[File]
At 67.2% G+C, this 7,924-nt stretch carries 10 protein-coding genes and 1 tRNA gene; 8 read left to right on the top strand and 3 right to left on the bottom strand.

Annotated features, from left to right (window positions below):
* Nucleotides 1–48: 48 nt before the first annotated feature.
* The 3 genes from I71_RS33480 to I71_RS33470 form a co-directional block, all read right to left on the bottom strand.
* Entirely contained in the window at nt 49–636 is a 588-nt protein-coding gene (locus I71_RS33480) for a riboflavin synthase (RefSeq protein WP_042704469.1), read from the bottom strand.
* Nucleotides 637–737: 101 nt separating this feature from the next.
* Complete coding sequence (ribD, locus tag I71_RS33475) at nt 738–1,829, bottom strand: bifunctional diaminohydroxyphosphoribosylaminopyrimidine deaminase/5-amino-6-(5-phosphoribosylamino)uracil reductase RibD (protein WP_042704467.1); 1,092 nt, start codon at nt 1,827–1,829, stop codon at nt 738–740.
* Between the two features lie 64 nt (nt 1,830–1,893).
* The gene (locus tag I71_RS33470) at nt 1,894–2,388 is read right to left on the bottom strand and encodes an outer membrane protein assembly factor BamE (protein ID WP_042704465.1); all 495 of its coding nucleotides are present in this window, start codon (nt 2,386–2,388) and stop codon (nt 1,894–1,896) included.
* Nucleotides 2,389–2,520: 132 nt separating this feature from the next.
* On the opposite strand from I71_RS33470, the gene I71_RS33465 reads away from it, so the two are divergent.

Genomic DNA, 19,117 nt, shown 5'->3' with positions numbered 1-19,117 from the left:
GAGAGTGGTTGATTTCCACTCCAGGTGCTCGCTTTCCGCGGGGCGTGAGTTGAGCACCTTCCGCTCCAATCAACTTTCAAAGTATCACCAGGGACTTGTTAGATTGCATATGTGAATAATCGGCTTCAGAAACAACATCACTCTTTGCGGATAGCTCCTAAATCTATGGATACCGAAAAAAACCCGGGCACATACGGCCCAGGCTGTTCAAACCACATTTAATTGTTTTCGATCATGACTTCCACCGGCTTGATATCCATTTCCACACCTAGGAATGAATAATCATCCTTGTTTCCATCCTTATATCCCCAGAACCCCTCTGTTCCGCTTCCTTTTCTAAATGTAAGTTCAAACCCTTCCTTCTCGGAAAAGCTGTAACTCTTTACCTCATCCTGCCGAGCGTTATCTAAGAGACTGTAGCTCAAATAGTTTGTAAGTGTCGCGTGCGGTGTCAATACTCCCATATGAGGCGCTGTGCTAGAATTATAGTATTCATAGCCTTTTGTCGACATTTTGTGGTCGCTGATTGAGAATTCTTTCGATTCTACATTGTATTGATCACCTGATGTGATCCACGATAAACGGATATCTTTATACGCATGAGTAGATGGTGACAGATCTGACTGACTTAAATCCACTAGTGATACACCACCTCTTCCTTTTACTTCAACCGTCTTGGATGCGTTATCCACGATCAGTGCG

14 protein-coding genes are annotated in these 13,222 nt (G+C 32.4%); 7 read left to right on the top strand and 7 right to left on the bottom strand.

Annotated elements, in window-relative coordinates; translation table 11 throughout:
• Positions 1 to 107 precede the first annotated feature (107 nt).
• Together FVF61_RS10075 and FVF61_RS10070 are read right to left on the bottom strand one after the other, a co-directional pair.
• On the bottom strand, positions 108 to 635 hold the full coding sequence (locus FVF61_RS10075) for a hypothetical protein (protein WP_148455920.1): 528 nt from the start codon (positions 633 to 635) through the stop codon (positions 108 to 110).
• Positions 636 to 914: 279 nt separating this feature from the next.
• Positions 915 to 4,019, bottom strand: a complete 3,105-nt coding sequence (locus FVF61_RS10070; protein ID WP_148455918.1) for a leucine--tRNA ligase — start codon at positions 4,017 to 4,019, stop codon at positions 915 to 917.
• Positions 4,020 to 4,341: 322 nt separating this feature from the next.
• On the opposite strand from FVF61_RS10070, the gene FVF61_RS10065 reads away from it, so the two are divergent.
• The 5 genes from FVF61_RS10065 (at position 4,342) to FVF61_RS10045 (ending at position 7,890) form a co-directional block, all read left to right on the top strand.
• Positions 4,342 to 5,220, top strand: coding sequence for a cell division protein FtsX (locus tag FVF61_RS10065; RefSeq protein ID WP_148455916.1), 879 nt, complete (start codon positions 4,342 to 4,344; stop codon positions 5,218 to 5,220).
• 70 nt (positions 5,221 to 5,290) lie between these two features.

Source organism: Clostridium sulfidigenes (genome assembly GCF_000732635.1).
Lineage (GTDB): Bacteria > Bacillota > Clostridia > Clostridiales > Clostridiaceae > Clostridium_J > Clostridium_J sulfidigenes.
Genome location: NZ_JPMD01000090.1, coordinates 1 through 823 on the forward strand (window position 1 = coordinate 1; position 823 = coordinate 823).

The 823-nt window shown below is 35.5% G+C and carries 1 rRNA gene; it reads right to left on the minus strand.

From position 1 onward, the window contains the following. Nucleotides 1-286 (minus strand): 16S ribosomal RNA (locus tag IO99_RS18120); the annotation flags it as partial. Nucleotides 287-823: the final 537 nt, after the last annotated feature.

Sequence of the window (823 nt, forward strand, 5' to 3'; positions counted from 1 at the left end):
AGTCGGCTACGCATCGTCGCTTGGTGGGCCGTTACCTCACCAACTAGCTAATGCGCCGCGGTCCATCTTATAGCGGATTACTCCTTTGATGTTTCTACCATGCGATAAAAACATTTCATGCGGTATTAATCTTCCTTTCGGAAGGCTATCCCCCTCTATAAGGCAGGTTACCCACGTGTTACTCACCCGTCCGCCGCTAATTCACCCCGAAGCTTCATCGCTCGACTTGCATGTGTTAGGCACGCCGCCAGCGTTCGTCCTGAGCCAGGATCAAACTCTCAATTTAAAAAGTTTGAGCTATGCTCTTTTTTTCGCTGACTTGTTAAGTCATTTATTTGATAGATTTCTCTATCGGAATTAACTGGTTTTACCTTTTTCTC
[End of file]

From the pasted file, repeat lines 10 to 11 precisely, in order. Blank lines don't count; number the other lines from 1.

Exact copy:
* Nucleotides 2,389–2,520: 132 nt separating this feature from the next.
* On the opposite strand from I71_RS33470, the gene I71_RS33465 reads away from it, so the two are divergent.